Last week I came across half a dozen spare Draw For The Bin cards.
I was about to put them in recycling but thought of a better use for them. I let folks in my network know I had the cards, and offered to doodle on them for anyone who wanted one. Six people quickly accepted the offer, and I began to draw, seeking to make each card relevant to the recipient in some way.
The cards duly went in the post, and I’ve had some lovely feedback from the recipients. We all lived happily ever after. The end. Not quite…
I really enjoyed doing this. It wasn’t particularly time consuming, but the whole thing – asking – drawing – sending, and then getting feedback, was a joyful experience. I used to do this kind of thing quite often. When I visited exhibitions, conferences, other gatherings, I’d frequently buy and make small things I could post to people. Some of these things had a use, and some, like these cards, just felt like the right thing to do.
I can’t recall exactly when I drifted out of this habit, but rekindling it last week has reminded me of the joy it brings. As far as this element of my practice goes, I want to be the somebody that I used to know. Watch this space…
A case study about using creative practice to build trust, and explore new ways of working together.
Productive, successful teams recognise the importance of relationships, not just with clients and customers, but with each other too. Redevco is a retail real estate investment management company, and their London team recently hired me to explore a creative way of getting to know each other better.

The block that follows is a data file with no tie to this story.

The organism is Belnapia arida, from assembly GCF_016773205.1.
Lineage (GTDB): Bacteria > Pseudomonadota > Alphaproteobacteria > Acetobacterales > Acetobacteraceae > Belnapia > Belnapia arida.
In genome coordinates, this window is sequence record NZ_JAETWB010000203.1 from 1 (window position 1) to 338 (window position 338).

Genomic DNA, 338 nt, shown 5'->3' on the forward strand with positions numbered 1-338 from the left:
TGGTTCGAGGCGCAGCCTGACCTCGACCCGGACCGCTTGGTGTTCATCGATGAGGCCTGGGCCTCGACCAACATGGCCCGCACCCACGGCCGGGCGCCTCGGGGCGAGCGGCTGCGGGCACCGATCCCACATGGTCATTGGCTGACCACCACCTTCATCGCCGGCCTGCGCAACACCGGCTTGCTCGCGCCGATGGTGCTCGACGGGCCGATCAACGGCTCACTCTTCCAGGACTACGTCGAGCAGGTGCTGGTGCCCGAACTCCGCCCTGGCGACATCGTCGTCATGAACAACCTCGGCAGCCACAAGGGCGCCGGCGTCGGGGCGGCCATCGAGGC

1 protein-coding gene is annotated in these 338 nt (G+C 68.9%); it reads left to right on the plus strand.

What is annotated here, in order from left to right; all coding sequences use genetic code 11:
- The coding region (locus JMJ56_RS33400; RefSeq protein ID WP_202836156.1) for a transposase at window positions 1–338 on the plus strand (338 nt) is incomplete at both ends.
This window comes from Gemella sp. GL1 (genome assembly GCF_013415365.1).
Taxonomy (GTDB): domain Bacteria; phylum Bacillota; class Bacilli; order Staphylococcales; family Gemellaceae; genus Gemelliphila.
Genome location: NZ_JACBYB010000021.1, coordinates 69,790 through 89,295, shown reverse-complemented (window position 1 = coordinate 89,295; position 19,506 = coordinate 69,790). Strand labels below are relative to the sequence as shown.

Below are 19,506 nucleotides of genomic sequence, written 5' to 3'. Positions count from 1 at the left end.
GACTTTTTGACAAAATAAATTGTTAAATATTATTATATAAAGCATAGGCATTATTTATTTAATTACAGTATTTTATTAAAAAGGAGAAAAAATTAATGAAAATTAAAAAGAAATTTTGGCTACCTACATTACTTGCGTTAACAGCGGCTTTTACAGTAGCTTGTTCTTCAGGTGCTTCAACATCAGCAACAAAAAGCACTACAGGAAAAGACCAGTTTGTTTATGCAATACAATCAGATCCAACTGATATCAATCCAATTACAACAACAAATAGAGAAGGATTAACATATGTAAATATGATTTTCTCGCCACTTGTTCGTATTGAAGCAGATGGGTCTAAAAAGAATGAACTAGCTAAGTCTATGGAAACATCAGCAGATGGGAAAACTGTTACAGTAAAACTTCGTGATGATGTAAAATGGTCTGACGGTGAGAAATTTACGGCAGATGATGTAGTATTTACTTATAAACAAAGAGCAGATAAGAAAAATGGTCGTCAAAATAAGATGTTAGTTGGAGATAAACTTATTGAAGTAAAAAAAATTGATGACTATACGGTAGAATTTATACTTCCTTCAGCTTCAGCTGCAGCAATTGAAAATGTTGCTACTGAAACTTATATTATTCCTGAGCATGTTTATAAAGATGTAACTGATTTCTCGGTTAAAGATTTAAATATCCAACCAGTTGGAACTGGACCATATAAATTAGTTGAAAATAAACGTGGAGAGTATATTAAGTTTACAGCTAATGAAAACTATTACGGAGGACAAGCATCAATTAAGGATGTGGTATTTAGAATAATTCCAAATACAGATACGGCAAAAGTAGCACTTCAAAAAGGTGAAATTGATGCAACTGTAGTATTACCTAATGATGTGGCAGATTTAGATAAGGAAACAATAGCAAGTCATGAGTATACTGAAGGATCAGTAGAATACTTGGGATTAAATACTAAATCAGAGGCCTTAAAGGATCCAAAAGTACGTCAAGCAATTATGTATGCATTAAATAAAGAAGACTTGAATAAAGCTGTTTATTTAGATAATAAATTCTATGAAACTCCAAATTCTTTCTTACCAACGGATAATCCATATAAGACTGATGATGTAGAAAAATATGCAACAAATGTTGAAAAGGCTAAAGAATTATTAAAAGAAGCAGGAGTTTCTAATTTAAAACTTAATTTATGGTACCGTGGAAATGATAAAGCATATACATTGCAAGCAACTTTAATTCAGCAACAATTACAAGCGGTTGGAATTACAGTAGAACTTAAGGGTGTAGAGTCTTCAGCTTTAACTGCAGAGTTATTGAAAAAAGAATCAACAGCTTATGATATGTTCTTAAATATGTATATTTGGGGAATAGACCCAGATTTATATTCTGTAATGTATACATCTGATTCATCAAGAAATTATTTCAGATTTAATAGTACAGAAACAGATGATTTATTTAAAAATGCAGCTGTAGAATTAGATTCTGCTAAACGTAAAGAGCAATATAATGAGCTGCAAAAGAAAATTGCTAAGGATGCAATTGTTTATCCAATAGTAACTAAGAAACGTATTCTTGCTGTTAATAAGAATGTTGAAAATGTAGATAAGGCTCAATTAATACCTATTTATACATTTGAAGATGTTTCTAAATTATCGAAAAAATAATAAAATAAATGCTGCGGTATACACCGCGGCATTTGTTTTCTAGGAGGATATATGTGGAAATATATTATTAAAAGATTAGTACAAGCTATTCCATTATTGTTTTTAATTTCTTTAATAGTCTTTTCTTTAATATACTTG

When doing something differently, the environment we work in is really important. Encouragement beats competition, process beats outcome, and a willingness to give new things a try, is vital. At its heart, art is simply mark making, something we all do all of the time, whether through doodling in the margins during a meeting, or writing the weekly shopping list. To this extent, art can be demystified, and we can agree that we are all artists. The session begins by setting the scene, including a brief introduction to the tools and materials we will use, before starting work.
As time passes, the work grows, overlaps and reshapes. People ask questions, talk about their experiences of creating something new, and keep going. Eventually we arrive at a single co-created piece.
We shift to individual work – abstracting using new materials and tools, hardly a paint brush in sight. We keep focusing on the process and make. The session concludes with people sharing some good conversations, and good work.
Afterwards, the folks at Redevco said:
‘Doug came to our office to run an experimental art session
with the aim of trying something new, having fun and getting to know each other
We started the session working together to produce a
monochrome piece. Although daunted by the large piece of blank paper and
hesitant to begin with, we soon got stuck in and it didn’t take long before our
independent drawings morphed into a collaborative piece (which we aim to